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Fresh blood on 2018 Stirling shortlist

20 Jul 2018

Fresh blood on 2018 Stirling shortlist

Fresh blood on 2018 Stirling shortlist

Three Stirling “virgins” and one previous winner have made it on to this year’s shortlist, announced today.

Henley Halebrown, Jamie Fobert and Waugh Thistleton are all in the running for the first time with, respectively, student housing, the expansion of Tate St Ives and a cemetery.

Meanwhile Niall McLaughlin will be hoping to make it third time lucky after receiving his third Stirling nomination in five years, for a university auditorium.

And MUMA gets a second bite at the cherry after its Whitworth Gallery missed out to AHMM’s Burntwood School in 2015.

Foster & Partners, twice a winner, will also be crossing its fingers after receiving a record-breaking 10th nomination, but its first for more than a decade.

This year’s shortlist for architecture’s most prestigious prize is:

  • Bloomberg, London, by Foster & Partners
  • Bushey Cemetery, Hertfordshire, by Waugh Thistleton Architects
  • Chadwick Hall, University of Roehampton, London, by Henley Halebrown
  • New Tate St Ives, Cornwall, by Jamie Fobert Architects with Evans & Shalev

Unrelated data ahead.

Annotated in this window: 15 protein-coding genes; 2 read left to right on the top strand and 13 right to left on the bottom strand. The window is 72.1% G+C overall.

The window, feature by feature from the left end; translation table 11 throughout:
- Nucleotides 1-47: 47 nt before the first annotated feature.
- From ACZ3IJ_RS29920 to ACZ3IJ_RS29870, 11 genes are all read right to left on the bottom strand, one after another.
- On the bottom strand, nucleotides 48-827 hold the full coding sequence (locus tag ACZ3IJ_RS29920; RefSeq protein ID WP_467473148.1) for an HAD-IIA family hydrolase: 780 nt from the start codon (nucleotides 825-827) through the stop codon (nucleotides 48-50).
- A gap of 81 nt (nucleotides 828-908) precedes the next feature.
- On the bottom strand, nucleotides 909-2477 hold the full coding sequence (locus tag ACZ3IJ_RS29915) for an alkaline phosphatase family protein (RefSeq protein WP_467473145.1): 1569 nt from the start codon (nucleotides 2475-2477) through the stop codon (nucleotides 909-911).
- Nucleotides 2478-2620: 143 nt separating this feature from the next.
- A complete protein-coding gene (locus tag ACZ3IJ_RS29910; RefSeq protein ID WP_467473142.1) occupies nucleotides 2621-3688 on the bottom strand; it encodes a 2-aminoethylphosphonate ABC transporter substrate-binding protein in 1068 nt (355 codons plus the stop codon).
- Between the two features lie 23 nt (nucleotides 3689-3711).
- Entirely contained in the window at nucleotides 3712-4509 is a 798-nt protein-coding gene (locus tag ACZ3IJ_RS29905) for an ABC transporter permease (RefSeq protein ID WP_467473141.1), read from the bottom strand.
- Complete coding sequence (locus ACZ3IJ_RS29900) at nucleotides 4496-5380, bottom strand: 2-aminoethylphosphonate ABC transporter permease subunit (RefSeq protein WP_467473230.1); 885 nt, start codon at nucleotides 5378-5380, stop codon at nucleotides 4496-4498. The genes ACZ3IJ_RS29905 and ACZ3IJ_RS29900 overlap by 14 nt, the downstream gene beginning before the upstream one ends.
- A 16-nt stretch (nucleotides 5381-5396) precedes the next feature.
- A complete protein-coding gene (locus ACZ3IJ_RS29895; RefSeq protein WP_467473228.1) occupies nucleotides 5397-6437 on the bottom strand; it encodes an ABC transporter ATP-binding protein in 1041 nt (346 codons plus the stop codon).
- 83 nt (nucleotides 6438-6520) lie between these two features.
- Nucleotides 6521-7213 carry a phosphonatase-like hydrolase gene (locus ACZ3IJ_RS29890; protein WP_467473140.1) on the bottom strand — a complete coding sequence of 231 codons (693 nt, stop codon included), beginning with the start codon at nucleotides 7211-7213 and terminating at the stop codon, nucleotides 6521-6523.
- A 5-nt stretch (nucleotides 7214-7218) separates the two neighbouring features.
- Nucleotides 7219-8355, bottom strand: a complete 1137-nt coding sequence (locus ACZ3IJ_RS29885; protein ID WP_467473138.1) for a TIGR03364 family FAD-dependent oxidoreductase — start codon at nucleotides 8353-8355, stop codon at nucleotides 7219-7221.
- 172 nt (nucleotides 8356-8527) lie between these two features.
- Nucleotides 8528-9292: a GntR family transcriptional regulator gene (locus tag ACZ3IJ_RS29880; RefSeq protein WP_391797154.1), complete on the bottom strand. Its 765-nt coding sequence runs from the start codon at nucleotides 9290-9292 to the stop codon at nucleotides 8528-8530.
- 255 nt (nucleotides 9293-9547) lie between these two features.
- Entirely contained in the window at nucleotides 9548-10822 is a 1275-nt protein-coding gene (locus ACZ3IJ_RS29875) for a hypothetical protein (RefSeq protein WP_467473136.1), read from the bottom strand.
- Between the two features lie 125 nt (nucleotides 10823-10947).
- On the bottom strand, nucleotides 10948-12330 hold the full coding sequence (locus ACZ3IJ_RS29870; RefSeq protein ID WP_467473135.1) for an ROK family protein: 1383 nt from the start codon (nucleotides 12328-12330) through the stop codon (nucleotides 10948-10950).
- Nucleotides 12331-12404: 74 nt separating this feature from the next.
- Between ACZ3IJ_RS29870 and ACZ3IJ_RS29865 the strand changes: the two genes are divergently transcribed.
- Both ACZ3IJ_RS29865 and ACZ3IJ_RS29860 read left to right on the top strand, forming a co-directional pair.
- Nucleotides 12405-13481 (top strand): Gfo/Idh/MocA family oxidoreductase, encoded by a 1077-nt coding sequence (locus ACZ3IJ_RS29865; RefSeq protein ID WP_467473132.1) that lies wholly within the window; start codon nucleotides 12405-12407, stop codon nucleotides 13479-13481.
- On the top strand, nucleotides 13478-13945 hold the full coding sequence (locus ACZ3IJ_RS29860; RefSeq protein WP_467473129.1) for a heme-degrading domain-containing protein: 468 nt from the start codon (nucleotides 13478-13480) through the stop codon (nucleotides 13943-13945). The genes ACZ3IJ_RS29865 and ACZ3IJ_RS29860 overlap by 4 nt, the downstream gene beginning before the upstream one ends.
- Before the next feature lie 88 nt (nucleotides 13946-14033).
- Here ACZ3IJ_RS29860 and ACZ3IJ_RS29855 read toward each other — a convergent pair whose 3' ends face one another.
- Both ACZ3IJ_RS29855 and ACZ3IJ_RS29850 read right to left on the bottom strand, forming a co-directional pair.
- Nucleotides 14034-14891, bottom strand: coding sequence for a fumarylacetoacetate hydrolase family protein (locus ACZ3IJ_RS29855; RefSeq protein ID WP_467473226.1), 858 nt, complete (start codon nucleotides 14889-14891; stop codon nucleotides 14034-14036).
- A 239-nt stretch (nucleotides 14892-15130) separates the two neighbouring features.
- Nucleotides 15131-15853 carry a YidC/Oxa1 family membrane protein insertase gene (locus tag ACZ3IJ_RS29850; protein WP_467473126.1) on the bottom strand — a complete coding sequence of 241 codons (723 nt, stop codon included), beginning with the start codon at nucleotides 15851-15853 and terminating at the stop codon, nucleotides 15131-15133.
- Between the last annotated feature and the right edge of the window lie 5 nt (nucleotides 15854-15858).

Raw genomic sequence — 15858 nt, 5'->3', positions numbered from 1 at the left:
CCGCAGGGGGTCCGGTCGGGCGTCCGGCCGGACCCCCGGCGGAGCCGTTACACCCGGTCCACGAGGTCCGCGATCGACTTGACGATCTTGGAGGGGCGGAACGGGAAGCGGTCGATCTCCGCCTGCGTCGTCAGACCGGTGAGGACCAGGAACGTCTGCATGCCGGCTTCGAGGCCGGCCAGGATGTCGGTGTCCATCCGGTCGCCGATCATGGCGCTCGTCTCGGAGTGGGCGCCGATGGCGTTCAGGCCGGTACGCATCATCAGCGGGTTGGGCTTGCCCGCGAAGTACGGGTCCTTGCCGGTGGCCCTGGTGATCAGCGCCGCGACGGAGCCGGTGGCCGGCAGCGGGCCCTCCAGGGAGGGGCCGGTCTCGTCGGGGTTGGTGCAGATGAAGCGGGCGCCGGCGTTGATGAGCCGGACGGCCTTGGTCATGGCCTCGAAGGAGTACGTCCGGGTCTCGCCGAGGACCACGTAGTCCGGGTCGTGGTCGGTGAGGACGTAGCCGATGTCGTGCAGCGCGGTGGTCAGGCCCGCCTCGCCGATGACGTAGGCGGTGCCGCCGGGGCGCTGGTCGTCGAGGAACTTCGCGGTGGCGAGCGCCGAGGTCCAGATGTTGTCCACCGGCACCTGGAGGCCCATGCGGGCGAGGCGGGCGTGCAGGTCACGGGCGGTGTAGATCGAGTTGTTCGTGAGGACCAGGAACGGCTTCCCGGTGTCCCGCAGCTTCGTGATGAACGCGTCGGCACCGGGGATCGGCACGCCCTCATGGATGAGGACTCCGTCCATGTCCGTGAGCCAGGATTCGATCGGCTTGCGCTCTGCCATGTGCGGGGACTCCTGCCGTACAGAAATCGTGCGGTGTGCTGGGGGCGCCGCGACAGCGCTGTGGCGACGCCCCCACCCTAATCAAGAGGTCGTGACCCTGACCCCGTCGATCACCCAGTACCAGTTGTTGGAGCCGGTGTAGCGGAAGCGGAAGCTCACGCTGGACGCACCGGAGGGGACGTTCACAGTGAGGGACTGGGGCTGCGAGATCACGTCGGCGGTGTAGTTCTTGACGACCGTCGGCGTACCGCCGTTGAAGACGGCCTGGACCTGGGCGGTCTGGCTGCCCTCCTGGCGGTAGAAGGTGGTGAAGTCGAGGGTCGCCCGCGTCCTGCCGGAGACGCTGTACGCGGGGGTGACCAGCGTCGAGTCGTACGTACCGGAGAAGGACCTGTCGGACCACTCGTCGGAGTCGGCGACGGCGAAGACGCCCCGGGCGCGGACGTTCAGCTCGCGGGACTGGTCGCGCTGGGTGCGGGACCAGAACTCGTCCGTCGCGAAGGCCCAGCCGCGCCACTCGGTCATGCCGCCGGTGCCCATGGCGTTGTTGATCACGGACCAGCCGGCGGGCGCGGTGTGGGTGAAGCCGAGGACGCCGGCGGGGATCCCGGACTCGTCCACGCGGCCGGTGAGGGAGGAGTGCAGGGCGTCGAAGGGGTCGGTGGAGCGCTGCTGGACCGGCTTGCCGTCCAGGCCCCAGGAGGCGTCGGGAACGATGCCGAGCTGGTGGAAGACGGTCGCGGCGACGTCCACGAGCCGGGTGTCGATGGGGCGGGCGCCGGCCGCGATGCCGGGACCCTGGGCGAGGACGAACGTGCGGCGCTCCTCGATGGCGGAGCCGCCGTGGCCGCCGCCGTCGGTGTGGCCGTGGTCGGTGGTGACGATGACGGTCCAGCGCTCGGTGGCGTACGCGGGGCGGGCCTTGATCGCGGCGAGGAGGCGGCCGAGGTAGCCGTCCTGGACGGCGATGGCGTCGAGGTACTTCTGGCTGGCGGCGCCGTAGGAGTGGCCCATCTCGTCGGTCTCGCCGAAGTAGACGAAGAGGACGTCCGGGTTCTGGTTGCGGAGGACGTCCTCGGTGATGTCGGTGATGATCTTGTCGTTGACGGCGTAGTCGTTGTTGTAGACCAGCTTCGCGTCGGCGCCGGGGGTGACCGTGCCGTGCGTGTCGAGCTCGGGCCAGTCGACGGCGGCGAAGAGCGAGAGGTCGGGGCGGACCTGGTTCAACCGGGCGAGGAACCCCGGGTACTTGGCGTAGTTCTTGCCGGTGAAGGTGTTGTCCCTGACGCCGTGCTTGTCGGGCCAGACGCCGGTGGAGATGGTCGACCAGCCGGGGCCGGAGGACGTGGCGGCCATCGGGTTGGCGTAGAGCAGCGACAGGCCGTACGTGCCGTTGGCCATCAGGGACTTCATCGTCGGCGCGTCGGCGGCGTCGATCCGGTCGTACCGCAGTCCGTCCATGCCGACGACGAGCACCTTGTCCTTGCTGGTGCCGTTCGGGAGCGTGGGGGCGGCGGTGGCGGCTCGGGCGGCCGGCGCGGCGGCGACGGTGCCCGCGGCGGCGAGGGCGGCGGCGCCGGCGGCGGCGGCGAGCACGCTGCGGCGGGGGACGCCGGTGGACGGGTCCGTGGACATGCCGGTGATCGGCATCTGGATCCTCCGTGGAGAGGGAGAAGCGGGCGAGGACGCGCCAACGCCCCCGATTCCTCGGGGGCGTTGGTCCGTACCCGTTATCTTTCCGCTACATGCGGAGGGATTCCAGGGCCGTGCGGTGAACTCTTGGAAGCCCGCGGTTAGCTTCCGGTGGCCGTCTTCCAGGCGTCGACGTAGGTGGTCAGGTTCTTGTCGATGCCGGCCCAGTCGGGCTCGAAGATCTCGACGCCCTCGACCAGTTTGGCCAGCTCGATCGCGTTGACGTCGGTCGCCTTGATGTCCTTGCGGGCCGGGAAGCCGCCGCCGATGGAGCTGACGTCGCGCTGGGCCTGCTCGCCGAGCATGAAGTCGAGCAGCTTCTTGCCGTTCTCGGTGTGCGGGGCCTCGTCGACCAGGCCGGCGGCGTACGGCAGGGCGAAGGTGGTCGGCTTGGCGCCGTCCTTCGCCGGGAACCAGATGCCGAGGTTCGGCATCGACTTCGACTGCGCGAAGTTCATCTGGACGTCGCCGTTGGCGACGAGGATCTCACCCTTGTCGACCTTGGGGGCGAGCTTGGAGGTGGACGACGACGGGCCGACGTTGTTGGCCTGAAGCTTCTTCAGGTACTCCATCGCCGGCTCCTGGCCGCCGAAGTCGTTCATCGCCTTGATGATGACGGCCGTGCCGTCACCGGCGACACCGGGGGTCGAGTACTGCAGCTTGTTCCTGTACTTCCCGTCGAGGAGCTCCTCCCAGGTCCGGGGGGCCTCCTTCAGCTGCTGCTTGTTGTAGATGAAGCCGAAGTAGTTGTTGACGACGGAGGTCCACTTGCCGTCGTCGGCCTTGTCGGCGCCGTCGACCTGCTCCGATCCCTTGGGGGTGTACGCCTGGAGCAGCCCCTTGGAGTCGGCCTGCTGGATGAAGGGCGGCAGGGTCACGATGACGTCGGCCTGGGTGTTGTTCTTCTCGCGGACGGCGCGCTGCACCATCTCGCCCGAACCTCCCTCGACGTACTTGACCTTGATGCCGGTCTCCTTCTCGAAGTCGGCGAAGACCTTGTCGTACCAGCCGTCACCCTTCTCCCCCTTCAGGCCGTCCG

• Storey’s Field Community Centre and Nursery, Cambridge, by MUMA
  • The Sultan Nazrin Shah Centre, Worcester College, Oxford, by Niall McLaughlin Architects

RIBA president Ben Derbyshire said: “Each of the projects on this year’s shortlist shows the power and payback of investing in quality architecture, illustrating perfectly how well-designed buildings are worth every penny and can exceed the expectations of the community they serve.

“It doesn’t go unnoticed that half of the buildings were commissioned by UK universities, suggesting that parts of the higher education sector value the importance of improving the quality of their buildings and estates to reward and attract students, staff and visitors, and to make a positive contribution to their local area.

“It’s encouraging to see clients who recognise the broad range of benefits that can be achieved by working with skilled and resourceful architects, and I hope more public-sector organisations will follow their lead.

“This shortlist illustrates why UK architects and architecture are held in such high regard around the world. In these challenging and turbulent political times, we must celebrate how the UK’s architectural talent can help to improve local communities and their quality of life.

“Years of thoughtful design, collaborative working and a desire to nurture the human spirit has resulted in six buildings of real integrity and purpose. I am sure they will continue to inspire those who experience them, for decades to come.”

The winner will be announced on October 10 at a ceremony at the Roundhouse.

Article & Image Source: BD Online

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